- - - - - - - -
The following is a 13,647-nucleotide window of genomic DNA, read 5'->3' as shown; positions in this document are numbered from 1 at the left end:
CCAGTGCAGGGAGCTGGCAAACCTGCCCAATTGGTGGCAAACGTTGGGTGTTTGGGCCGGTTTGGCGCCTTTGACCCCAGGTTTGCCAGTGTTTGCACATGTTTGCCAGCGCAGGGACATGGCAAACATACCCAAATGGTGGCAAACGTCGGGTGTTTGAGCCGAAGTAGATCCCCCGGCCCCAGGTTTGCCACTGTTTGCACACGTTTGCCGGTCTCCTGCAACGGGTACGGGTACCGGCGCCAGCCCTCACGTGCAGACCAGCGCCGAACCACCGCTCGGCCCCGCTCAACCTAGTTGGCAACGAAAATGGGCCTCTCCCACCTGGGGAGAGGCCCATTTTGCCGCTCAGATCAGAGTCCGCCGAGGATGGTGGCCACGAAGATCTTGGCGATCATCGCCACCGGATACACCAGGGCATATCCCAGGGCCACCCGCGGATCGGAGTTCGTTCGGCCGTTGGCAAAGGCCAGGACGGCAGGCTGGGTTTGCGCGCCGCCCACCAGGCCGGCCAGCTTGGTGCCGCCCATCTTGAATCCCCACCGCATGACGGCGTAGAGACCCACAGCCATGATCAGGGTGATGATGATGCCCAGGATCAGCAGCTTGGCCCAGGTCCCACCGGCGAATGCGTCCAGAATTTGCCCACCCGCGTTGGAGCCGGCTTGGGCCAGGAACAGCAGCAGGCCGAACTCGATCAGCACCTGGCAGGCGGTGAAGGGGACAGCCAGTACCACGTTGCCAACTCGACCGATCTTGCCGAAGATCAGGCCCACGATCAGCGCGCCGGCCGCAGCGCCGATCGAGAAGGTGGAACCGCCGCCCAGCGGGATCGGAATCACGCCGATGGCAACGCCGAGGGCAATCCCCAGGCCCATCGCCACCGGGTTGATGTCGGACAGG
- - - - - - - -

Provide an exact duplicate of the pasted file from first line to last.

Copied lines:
The following is a 13,647-nucleotide window of genomic DNA, read 5'->3' as shown; positions in this document are numbered from 1 at the left end:
CCAGTGCAGGGAGCTGGCAAACCTGCCCAATTGGTGGCAAACGTTGGGTGTTTGGGCCGGTTTGGCGCCTTTGACCCCAGGTTTGCCAGTGTTTGCACATGTTTGCCAGCGCAGGGACATGGCAAACATACCCAAATGGTGGCAAACGTCGGGTGTTTGAGCCGAAGTAGATCCCCCGGCCCCAGGTTTGCCACTGTTTGCACACGTTTGCCGGTCTCCTGCAACGGGTACGGGTACCGGCGCCAGCCCTCACGTGCAGACCAGCGCCGAACCACCGCTCGGCCCCGCTCAACCTAGTTGGCAACGAAAATGGGCCTCTCCCACCTGGGGAGAGGCCCATTTTGCCGCTCAGATCAGAGTCCGCCGAGGATGGTGGCCACGAAGATCTTGGCGATCATCGCCACCGGATACACCAGGGCATATCCCAGGGCCACCCGCGGATCGGAGTTCGTTCGGCCGTTGGCAAAGGCCAGGACGGCAGGCTGGGTTTGCGCGCCGCCCACCAGGCCGGCCAGCTTGGTGCCGCCCATCTTGAATCCCCACCGCATGACGGCGTAGAGACCCACAGCCATGATCAGGGTGATGATGATGCCCAGGATCAGCAGCTTGGCCCAGGTCCCACCGGCGAATGCGTCCAGAATTTGCCCACCCGCGTTGGAGCCGGCTTGGGCCAGGAACAGCAGCAGGCCGAACTCGATCAGCACCTGGCAGGCGGTGAAGGGGACAGCCAGTACCACGTTGCCAACTCGACCGATCTTGCCGAAGATCAGGCCCACGATCAGCGCGCCGGCCGCAGCGCCGATCGAGAAGGTGGAACCGCCGCCCAGCGGGATCGGAATCACGCCGATGGCAACGCCGAGGGCAATCCCCAGGCCCATCGCCACCGGGTTGATGTCGGACAGG